Orchid for sparkling ad

BERNINI: STANDS OUT FOR GOOD PRO­DUC­TION VAL­UES, USE OF IM­AGERY

The Citizen (Gauteng) - - NEWS - Bren­dan Seery

Onion to PR man for ‘shot­gun’ press re­lease that greatly an­noyed re­ceiver.

Peo­ple are some­times sur­prised that I give Orchids to ads I don’t like or even prod­ucts which are not par­tic­u­larly to my taste. My re­sponse is that, in jour­nal­ism, as in ad­ver­tis­ing, there is one golden rule: You are not the tar­get mar­ket.

So, I am cer­tainly not the tar­get mar­ket for Bernini’s sparkling wine (sssh … don’t say the champ word). I am no fan of sparkling wine – why mess up the fruit of the vine with car­bon diox­ide? – and have been known to give away bot­tles of the ex­pen­sive French stuff when it lands on my desk.

Nei­ther am I a so­phis­ti­cated mil­len­nial, nor up­wardly mo­bile. How­ever, I am able to recog­nise an ad which does ad­dress that mar­ket … and I am able to recog­nise good pro­duc­tion val­ues and use of im­agery. So I was im­pressed with the new­est Bernini TV spot.

The ad starts with a trio of hot ’n hap­pen­ing babes in what looks like a nor­mal ho­tel room. One of them sees a red but­ton on which is em­bla­zoned: “Push for sparkle” … so she does.

And the whole scene starts trans­form­ing – fix­tures dis­ap­pear and a bar ap­pears, along with all the in­gre­di­ents nec­es­sary for a party, right down to the Cin­derella-like trans­for­ma­tion of them all into glit­tery fash­ion mag­a­zine mod­els.

And, nat­u­rally, they all have bot­tles of Bernini’s spark­li­est best in hand.

It’s not a new idea – that a prod­uct will sup­pos­edly change your world – but the way it’s been done cap­tures the en­ergy and some of the in­no­cence of hav­ing fun. And with the fes­tive sea­son ap­proach­ing, there will be young women out there drawn to the ad and the drink.

So Orchids to Bernini and Ola! Films di­rec­tor Amy Al­lais for a sparkling piece of com­mer­cial mak­ing. It’s all the more in­ter­est­ing be­cause most of the ef­fects were achieved on set, rather than with com­puter-gen­er­ated images, which is be­com­ing the norm.

To­day’s les­son in How Not To Do Pub­lic Re­la­tions comes from Given Tsha­bal­ala who, be­cause his com­mu­ni­ca­tions come from what ap­pears to be his own per­sonal Gmail ac­count, could be a lone wolf free­lancer. Noth­ing wrong with that – and even if he worked for a PR com­pany there would be no guar­an­tee he would learn the er­ror of his ways be­cause many in the busi­ness sim­ply don’t know what they’re do­ing.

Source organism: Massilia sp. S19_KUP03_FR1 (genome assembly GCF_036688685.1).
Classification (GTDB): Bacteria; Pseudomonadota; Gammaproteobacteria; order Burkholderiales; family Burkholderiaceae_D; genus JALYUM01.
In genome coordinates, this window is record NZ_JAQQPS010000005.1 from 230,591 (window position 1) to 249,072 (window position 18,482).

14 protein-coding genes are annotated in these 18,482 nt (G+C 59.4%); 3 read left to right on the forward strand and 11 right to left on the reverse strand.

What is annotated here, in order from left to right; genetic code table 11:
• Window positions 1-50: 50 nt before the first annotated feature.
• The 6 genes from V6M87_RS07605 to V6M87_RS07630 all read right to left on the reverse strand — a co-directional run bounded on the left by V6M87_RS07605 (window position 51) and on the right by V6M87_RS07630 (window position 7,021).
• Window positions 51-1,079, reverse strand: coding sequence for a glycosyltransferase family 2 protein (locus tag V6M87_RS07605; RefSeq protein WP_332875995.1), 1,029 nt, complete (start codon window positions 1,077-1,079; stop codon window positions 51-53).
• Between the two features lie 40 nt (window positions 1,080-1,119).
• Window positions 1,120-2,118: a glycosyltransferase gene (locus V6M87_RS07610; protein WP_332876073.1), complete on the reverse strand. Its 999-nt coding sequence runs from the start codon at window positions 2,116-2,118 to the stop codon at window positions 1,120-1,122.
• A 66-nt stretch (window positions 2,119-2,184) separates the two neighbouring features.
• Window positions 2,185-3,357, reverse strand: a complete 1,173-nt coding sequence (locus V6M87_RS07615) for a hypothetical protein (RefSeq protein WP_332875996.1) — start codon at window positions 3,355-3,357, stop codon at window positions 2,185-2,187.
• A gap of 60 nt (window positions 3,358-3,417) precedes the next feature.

Given sent me an e-mail in which he rather testily re­marks: “I have been try­ing to get hold of you un­suc­cess­fully.” Who the you is, is not ap­par­ent from his stan­dard PR bimbo first line: “Good day, I trust this e-mail finds you well.”

Good day who, Given? And why would you trust this finds me well? Do you know some­thing about my health that I don’t? Then he com­mit­ted Mis­take Num­ber Two in the “How to an­noy jour­nal­ists” hand­book: “Yes­ter­day, I sent you a press re­lease, please can you con­firm if you have re­ceived it.”

Oh yes, Given, I am about to drop ev­ery­thing be­cause your name in­stantly springs to the top of my mind, as does your press re­lease. Jour­nal­ists get so few of them it’s a real earth-shat­ter­ing event when one ar­rives. (That, by the way, is sar­casm … for the ben­e­fit of those who might not get it.)

Your press re­lease was about Nige­ria re­cently host­ing the African Trade Fo­rum co-hosted by the Rock­e­feller Foun­da­tion, the UN Eco­nomic Com­mis­sion for Africa and the African Union Com­mis­sion. I also dis­cov­ered why you had not man­aged to con­tact the name­less per­son you were re­fer­ring to. You sent the mail to me, but ad­dressed it to him – and he works for Busi­ness Live.

Clearly, what you did there, Given, was pre­pare a “shot­gun” press re­lease (so called be­cause its con­tents get sprayed ev­ery­where) and then lost track of where you had sent it. Who­ever paid you for this work wasted their money. Per­haps you (and other sim­i­larly dim PRs) might learn some­thing from this Onion.

We re­ceived this note from Trevor For­tuin in Rand­fontein in re­sponse to my award­ing an Orchid last week to Mahin­dra’s lat­est TV ad: “Bren­dan Seery’s ob­ser­va­tions on ad­ver­tis­ers are nor­mally spot on – but his po­si­tion on Mahin­dra’s lat­est ad – ‘Send-up tops’ is way off the mark for the fol­low­ing rea­sons:

Farm­ers don’t drop other farm­ers’ fences.

If the jour­ney to re­turn the lamb to its right­ful owner was of suf­fi­ciently long dis­tance to re­quire an overnight stop, how did the lamb get to the pick-up point in the first place?

Was that lamb so phys­i­cally dif­fer­ent to oth­ers that the cen­tral char­ac­ter im­me­di­ately recog­nises the lamb as be­long­ing to some­one he knows – yeah right.

No apolo­gies to Bren­dan – this was not his best cri­tique.”

Well Trevor, no apolo­gies from me ei­ther … be­cause I did make the point (I thought clearly, but ap­par­ently not) that this com­mer­cial is a spoof and a bit of fun. Facts and logic do not ap­ply in such cases.

Cap­tures en­ergy and in­no­cence of hav­ing fun.

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